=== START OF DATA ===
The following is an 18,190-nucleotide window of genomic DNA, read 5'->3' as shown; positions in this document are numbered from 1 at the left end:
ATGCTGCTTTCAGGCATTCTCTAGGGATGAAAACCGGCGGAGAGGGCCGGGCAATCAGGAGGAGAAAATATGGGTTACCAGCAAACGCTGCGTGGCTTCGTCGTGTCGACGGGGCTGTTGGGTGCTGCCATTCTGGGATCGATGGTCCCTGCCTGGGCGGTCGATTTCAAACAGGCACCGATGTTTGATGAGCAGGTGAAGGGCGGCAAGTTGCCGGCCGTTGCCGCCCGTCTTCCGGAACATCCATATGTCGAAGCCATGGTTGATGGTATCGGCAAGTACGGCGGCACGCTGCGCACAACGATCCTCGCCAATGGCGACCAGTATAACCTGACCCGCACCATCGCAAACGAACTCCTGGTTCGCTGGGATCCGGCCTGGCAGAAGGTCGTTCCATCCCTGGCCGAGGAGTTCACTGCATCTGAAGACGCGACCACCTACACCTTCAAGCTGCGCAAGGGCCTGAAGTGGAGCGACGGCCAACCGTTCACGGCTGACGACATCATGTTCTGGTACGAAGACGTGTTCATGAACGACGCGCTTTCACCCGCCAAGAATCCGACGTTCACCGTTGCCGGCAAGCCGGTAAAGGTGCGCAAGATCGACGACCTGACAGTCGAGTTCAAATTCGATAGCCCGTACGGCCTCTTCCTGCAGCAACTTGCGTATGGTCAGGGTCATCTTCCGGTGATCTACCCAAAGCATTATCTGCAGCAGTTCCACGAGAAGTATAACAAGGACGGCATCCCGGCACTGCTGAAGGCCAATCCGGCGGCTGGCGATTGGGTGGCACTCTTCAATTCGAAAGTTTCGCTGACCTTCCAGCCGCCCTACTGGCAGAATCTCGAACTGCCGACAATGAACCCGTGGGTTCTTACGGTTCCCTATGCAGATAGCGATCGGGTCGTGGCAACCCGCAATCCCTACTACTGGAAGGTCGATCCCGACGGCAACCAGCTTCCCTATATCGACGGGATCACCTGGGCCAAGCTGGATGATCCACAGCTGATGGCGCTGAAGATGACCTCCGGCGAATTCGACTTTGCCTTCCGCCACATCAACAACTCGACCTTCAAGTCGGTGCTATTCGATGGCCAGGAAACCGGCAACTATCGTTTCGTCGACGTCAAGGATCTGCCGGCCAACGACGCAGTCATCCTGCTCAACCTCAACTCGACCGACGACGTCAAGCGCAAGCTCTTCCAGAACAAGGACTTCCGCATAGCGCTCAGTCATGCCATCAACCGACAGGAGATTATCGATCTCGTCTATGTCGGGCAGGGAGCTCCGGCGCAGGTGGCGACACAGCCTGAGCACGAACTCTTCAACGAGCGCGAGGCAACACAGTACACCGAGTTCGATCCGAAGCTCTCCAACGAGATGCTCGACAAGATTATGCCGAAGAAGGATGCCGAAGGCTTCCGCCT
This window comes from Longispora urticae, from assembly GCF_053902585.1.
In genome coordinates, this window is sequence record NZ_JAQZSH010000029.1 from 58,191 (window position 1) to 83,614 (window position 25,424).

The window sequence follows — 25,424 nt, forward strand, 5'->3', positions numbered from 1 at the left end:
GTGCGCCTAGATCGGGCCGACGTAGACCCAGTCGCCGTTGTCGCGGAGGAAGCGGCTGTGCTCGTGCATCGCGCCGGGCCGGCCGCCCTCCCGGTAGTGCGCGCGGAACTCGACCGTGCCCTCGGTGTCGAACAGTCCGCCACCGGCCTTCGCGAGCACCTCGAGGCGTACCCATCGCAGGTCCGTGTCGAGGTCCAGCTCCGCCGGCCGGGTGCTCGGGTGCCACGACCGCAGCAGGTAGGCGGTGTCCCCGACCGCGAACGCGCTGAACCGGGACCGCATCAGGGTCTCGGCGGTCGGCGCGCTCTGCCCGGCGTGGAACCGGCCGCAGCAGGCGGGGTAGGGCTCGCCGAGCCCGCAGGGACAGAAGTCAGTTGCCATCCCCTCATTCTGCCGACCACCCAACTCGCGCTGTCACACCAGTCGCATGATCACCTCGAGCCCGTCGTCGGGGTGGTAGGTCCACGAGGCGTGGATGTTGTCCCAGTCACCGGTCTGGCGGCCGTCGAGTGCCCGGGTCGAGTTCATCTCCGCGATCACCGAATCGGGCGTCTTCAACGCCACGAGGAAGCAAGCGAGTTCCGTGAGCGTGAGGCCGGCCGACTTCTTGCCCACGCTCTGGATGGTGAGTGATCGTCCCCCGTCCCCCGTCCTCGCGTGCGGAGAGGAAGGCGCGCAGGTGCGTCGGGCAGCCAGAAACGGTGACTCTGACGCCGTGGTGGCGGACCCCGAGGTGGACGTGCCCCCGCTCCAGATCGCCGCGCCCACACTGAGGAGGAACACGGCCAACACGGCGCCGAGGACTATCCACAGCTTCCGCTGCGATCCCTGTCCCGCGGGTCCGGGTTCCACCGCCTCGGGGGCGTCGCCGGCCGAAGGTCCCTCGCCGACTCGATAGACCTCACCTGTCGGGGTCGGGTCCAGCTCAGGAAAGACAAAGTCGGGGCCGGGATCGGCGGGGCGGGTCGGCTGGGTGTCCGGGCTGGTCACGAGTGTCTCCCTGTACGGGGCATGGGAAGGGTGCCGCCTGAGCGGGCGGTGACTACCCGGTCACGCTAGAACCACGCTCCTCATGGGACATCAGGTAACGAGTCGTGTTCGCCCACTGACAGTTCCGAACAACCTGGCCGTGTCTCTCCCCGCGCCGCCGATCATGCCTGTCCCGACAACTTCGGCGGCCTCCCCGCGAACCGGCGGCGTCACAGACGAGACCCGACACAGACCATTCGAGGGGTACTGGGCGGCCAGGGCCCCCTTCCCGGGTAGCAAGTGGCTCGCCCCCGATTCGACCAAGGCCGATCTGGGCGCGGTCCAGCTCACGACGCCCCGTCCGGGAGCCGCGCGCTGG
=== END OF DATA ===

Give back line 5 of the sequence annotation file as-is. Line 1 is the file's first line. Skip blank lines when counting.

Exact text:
The window sequence follows — 25,424 nt, forward strand, 5'->3', positions numbered from 1 at the left end: